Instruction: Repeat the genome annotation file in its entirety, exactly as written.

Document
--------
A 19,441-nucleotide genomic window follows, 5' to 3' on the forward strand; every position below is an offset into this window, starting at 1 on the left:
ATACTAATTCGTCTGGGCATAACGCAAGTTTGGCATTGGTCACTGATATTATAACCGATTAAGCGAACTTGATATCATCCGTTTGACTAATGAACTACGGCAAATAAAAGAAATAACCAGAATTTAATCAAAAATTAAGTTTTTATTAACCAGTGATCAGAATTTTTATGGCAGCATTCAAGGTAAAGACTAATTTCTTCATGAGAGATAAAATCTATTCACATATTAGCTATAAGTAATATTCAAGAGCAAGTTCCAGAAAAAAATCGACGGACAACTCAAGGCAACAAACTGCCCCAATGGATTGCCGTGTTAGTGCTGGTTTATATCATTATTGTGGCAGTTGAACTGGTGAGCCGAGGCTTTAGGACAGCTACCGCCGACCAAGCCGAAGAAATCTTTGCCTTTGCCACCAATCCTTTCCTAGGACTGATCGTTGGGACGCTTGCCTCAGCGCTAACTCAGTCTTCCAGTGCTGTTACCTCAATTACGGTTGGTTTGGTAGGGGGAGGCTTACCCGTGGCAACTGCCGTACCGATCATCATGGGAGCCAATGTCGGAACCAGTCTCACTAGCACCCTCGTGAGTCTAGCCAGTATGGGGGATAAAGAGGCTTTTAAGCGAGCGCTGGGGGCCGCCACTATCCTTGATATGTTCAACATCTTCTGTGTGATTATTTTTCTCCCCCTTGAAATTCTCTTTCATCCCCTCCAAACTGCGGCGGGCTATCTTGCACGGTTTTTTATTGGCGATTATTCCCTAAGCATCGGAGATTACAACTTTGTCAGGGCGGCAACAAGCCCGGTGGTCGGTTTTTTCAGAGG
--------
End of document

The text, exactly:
A 19,441-nucleotide genomic window follows, 5' to 3' on the forward strand; every position below is an offset into this window, starting at 1 on the left:
ATACTAATTCGTCTGGGCATAACGCAAGTTTGGCATTGGTCACTGATATTATAACCGATTAAGCGAACTTGATATCATCCGTTTGACTAATGAACTACGGCAAATAAAAGAAATAACCAGAATTTAATCAAAAATTAAGTTTTTATTAACCAGTGATCAGAATTTTTATGGCAGCATTCAAGGTAAAGACTAATTTCTTCATGAGAGATAAAATCTATTCACATATTAGCTATAAGTAATATTCAAGAGCAAGTTCCAGAAAAAAATCGACGGACAACTCAAGGCAACAAACTGCCCCAATGGATTGCCGTGTTAGTGCTGGTTTATATCATTATTGTGGCAGTTGAACTGGTGAGCCGAGGCTTTAGGACAGCTACCGCCGACCAAGCCGAAGAAATCTTTGCCTTTGCCACCAATCCTTTCCTAGGACTGATCGTTGGGACGCTTGCCTCAGCGCTAACTCAGTCTTCCAGTGCTGTTACCTCAATTACGGTTGGTTTGGTAGGGGGAGGCTTACCCGTGGCAACTGCCGTACCGATCATCATGGGAGCCAATGTCGGAACCAGTCTCACTAGCACCCTCGTGAGTCTAGCCAGTATGGGGGATAAAGAGGCTTTTAAGCGAGCGCTGGGGGCCGCCACTATCCTTGATATGTTCAACATCTTCTGTGTGATTATTTTTCTCCCCCTTGAAATTCTCTTTCATCCCCTCCAAACTGCGGCGGGCTATCTTGCACGGTTTTTTATTGGCGATTATTCCCTAAGCATCGGAGATTACAACTTTGTCAGGGCGGCAACAAGCCCGGTGGTCGGTTTTTTCAGAGG